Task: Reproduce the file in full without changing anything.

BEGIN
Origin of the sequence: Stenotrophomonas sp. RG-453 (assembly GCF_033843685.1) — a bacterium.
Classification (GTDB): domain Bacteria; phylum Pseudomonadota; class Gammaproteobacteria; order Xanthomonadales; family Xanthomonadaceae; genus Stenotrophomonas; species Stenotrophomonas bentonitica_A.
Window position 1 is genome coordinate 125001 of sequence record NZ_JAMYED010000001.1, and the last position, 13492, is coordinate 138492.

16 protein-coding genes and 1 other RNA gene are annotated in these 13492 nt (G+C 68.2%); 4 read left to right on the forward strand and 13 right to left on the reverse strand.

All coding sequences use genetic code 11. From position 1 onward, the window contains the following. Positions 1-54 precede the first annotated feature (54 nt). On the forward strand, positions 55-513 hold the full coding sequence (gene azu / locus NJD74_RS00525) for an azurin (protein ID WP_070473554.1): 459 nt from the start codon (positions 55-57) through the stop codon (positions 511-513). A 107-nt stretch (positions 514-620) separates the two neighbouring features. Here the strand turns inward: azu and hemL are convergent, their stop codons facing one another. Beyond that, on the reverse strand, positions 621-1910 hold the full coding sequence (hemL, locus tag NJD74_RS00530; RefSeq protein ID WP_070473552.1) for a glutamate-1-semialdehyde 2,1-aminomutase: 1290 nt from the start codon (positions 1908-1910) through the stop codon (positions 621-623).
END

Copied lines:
Origin of the sequence: Stenotrophomonas sp. RG-453 (assembly GCF_033843685.1) — a bacterium.
Classification (GTDB): domain Bacteria; phylum Pseudomonadota; class Gammaproteobacteria; order Xanthomonadales; family Xanthomonadaceae; genus Stenotrophomonas; species Stenotrophomonas bentonitica_A.
Window position 1 is genome coordinate 125001 of sequence record NZ_JAMYED010000001.1, and the last position, 13492, is coordinate 138492.

16 protein-coding genes and 1 other RNA gene are annotated in these 13492 nt (G+C 68.2%); 4 read left to right on the forward strand and 13 right to left on the reverse strand.

All coding sequences use genetic code 11. From position 1 onward, the window contains the following. Positions 1-54 precede the first annotated feature (54 nt). On the forward strand, positions 55-513 hold the full coding sequence (gene azu / locus NJD74_RS00525) for an azurin (protein ID WP_070473554.1): 459 nt from the start codon (positions 55-57) through the stop codon (positions 511-513). A 107-nt stretch (positions 514-620) separates the two neighbouring features. Here the strand turns inward: azu and hemL are convergent, their stop codons facing one another. Beyond that, on the reverse strand, positions 621-1910 hold the full coding sequence (hemL, locus tag NJD74_RS00530; RefSeq protein ID WP_070473552.1) for a glutamate-1-semialdehyde 2,1-aminomutase: 1290 nt from the start codon (positions 1908-1910) through the stop codon (positions 621-623).